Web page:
UCR Department of Dance
Embracing both dance making and written scholarship—dancing and writing about dancing.
Number of Dance Majors
Number of M.F.A. Students
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Miyaxwe (mee-yahh-weh, hello) — In the spirit of Rupert and Jeanette Costo’s founding relationship to our campus, we would like to respectfully acknowledge and recognize our responsibility to the original and current caretakers of this land, water and air: the Cahuilla, Tongva, Luiseño, and Serrano peoples and all of their ancestors and descendants, past, present and future. Today this meeting place is home to many Indigenous peoples from all over the world, including UCR faculty, students, and staff, and we are grateful to have the opportunity to live and work on these homelands.
Here in the Department of Dance, we extend this to acknowledge the multiply fraught histories of this land. We recognize what was taken for this University to be built, including the enslaved labor and ongoing exploitations that have contributed significantly to the wealth in the U.S. that helped found the University of California, and the migrations and immigrant labor that have contributed significantly to this area. We register that members of our community have benefitted, and continue to benefit, from the use and occupation of this land since the institution’s founding in 1907. We also acknowledge the ancient relations of friendship, kinship and alliance between various local Native communities, and visitors to this region.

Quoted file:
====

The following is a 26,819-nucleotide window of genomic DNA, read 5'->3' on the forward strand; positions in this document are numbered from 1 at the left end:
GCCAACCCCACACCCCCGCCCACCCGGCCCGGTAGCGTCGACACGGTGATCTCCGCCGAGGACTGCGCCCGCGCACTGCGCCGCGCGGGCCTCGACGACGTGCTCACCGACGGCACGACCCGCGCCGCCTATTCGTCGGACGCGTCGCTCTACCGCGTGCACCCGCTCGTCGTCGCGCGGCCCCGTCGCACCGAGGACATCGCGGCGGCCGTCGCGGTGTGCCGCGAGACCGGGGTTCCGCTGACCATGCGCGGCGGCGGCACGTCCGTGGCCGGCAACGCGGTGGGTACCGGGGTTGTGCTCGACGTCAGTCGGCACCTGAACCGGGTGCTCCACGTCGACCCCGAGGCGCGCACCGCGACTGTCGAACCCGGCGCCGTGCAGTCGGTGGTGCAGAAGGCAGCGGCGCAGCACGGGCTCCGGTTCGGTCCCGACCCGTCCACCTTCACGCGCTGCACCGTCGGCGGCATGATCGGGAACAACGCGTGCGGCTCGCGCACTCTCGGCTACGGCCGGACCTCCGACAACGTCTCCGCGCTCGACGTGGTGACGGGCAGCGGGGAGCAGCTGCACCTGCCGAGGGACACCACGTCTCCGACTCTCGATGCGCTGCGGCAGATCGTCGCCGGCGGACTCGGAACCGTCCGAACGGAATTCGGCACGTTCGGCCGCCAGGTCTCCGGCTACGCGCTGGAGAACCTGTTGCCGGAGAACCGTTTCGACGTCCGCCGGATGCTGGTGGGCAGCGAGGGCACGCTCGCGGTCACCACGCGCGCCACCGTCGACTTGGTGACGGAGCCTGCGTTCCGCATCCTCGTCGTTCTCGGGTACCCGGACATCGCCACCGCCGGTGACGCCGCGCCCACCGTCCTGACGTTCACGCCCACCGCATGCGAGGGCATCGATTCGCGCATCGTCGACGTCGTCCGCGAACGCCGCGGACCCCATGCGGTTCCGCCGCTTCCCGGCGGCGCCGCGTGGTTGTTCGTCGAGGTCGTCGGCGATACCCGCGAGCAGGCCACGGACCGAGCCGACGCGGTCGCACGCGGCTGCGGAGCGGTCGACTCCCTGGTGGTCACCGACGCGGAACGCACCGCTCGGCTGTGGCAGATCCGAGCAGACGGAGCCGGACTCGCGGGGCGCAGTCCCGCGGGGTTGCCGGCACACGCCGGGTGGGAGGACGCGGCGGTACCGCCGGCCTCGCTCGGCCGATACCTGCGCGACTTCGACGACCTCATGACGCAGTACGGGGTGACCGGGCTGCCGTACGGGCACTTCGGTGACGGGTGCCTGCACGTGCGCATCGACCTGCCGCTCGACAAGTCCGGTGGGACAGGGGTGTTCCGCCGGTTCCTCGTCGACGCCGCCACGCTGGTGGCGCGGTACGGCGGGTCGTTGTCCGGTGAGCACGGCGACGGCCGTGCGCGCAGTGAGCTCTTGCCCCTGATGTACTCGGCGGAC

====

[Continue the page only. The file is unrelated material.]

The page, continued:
This acknowledgment is part of our Department’s commitments: to confront exclusions and attempted erasures of Indigenous, Black, and Brown peoples, and others; to accept/embrace/acknowledge peoples’ bodies in their wide range of capacities, abilities, forms, and qualities; to be radically inclusive of queer peoples and bodies in the world and in our field; to support peaceful human mobility across land and waters for all; to being good guests as we travel; to being in respectful relationship to the land wherever we are; and to building relationship with one another–including, for those of us who are not Native to these lands—becoming good allies, and accomplices. We continue to work creatively towards enacting practices and policies that register these histories and strengthen these layers of knowledge and ways of being.
–Achama (aw-chem-ahh, thank you)